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Sunday, April 9, 2017

Iran Will Double Down After Syria Strike

U.S. Strike in Syria Raises Tensions With Iran

Officials in Iran accuse White House of violating international law and siding with Islamic State

Iranian Foreign Minister Javad Zarif answered questions from lawmakers in an open session of parliament in Tehran last year.
Iranian Foreign Minister Javad Zarif answered questions from lawmakers in an open session of parliament in 
Tehran last year. PHOTO:VAHID SALEMI/ASSOCIATED PRESS
WASHINGTON—The U.S. airstrikes on Syria stoked new tensions with Iran and
 generated calls in Tehran for increased military support for President Bashar al-Assad’s 
regime.
Iranian officials said on Friday the U.S. attack violated international law and accused 
President Donald Trump of siding with Islamic State and al Qaeda in Syria.
“Not even two decades after 9/11, [the] U.S. military is fighting on same side as al-Qaeda &
 ISIS in Yemen & Syria,” Iranian Foreign Minister Javad Zarif tweeted on Friday. “Time to
 stop hype and coverups.”
But Mr. Trump and his advisers have
 already taken steps in recent months to
 try to roll back Iranian influence in the 
Middle East, despite the landmark nuclear agreement forged between Tehran and global powers in 2015.
Many Middle East analysts said Iran could seek to mobilize even more military support for Mr. Assad in coming months. This is in addition to the thousands of Shiite fighters it has already deployed in Syria since civil war broke out in the country in 2011.
Syria serves as Iran’s closest regional ally and the land bridge for Iranian supplies going to Lebanese and Palestinian militias at war with Israel.
“The key question now is, what’s the Iranian response to the attack? Do they double down,” said Andrew Tabler, a Syria expert at the Washington Institute for Near East Policy.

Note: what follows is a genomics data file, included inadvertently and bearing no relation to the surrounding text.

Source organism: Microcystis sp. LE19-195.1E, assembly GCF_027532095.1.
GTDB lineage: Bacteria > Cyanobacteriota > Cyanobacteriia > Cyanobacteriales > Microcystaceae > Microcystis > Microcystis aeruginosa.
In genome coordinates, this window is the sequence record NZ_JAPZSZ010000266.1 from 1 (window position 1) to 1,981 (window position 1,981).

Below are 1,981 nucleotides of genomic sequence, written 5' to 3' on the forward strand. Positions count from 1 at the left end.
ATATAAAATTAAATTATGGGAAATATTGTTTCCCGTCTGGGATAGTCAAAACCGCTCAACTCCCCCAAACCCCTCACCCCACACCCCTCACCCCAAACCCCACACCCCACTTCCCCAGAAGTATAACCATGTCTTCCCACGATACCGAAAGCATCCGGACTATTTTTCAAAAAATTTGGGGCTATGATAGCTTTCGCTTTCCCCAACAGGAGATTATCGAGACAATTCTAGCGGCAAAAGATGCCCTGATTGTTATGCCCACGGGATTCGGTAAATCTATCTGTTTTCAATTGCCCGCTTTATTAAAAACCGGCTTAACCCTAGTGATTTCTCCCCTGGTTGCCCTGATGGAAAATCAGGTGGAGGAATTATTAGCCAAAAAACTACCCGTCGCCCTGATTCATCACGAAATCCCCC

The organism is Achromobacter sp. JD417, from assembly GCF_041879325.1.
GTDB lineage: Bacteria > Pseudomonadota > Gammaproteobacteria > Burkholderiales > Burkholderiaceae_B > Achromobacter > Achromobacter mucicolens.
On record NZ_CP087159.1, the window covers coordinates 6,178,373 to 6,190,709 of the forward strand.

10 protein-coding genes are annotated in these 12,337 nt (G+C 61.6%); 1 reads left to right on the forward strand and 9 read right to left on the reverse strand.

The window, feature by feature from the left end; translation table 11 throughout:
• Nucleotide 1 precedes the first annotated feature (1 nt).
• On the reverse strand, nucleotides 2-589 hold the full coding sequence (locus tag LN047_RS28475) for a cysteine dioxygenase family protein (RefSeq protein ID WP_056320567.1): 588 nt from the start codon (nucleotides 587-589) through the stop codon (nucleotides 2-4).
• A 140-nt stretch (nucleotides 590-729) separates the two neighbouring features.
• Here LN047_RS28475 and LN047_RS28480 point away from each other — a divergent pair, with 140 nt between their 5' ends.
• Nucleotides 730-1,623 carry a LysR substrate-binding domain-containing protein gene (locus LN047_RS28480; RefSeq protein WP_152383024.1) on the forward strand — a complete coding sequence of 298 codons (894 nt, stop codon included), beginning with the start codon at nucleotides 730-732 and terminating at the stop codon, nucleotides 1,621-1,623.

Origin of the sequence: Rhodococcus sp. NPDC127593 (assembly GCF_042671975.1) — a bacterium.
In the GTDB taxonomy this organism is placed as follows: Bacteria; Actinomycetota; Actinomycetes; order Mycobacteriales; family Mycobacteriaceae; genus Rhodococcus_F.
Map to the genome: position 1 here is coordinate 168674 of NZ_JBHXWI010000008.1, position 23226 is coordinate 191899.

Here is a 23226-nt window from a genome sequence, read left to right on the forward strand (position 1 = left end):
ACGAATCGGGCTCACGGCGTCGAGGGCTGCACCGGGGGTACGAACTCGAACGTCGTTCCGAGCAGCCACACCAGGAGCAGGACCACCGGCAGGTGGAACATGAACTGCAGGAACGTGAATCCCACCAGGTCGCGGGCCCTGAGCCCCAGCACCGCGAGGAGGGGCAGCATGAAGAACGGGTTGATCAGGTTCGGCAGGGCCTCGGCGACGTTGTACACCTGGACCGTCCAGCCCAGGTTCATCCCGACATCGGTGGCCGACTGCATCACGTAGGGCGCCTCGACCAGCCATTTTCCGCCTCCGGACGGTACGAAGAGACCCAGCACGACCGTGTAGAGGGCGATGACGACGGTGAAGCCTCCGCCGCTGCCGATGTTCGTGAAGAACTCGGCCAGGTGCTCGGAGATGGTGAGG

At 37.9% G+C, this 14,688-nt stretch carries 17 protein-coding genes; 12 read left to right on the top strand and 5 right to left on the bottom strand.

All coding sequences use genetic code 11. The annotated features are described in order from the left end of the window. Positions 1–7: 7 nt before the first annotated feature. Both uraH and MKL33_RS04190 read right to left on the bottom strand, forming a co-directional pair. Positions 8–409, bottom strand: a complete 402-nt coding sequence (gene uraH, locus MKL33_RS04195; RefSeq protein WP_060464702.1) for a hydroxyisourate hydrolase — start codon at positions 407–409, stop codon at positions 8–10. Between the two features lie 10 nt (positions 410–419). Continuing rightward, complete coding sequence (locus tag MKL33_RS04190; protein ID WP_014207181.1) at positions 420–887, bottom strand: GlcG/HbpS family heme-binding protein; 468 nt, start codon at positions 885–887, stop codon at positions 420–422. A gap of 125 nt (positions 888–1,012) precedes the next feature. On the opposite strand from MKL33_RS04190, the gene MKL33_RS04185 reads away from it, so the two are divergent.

Iranian experts said the government has no choice, given the billions of dollars it has already invested in Mr. Assad over the past six years.
“Iran and Russia have paid a high cost in Syria, both financially and in human life, and Iran has lost even more than Russia,” said Foad Izadi, a professor at Tehran University. “Therefore, Iran will not sit back indifferent.”
Mr. Trump, a Republican, campaigned last year against former President Barack Obama’s diplomatic outreach to Iran and the nuclear deal, which constrained Tehran’s capabilities but also released billions of dollars in frozen Iranian assets.
Since taking office, Mr. Trump has signaled he will abide by the agreement. But he has also taken steps to try to constrain Tehran’s military capabilities and presence across the Mideast.
Mr. Trump’s administration has sanctioned dozens of Iranian companies since January for allegedly aiding Tehran’s development of ballistic missiles. And it has also increased support for a military coalition led by Saudi Arabia that is fighting an Iranian-backed militia in Yemen.
Military analysts said Mr. Assad may have deployed chemical weapons on Tuesday because his troops have been stretched thin by the civil war.
Iran has mobilized as many as 10,000 militiamen from Lebanon, Iraq and Afghanistan in a largely successful military effort to buttress Mr. Assad’s defenses.
But U.S. and Arab officials believe the Syrian government has inadequate forces to hold territory it has reclaimed in recent months from rebel militias.
U.S. officials have said in recent days that they believe Thursday’s airstrikes will renew pressure on Damascus and potentially serve as a warning that Mr. Trump’s administration won’t tolerate future chemical weapons attacks. Shutting down chemical attacks, they argue, will force Iran and Russia to either pour more resources into Syria or to engage in a diplomatic process to end the Syrian civil war.
U.S. Secretary of State Rex Tillerson is scheduled to visit Moscow next week for a meeting with President Vladimir Putin of Russia. The Syrian conflict is expected to top their agenda.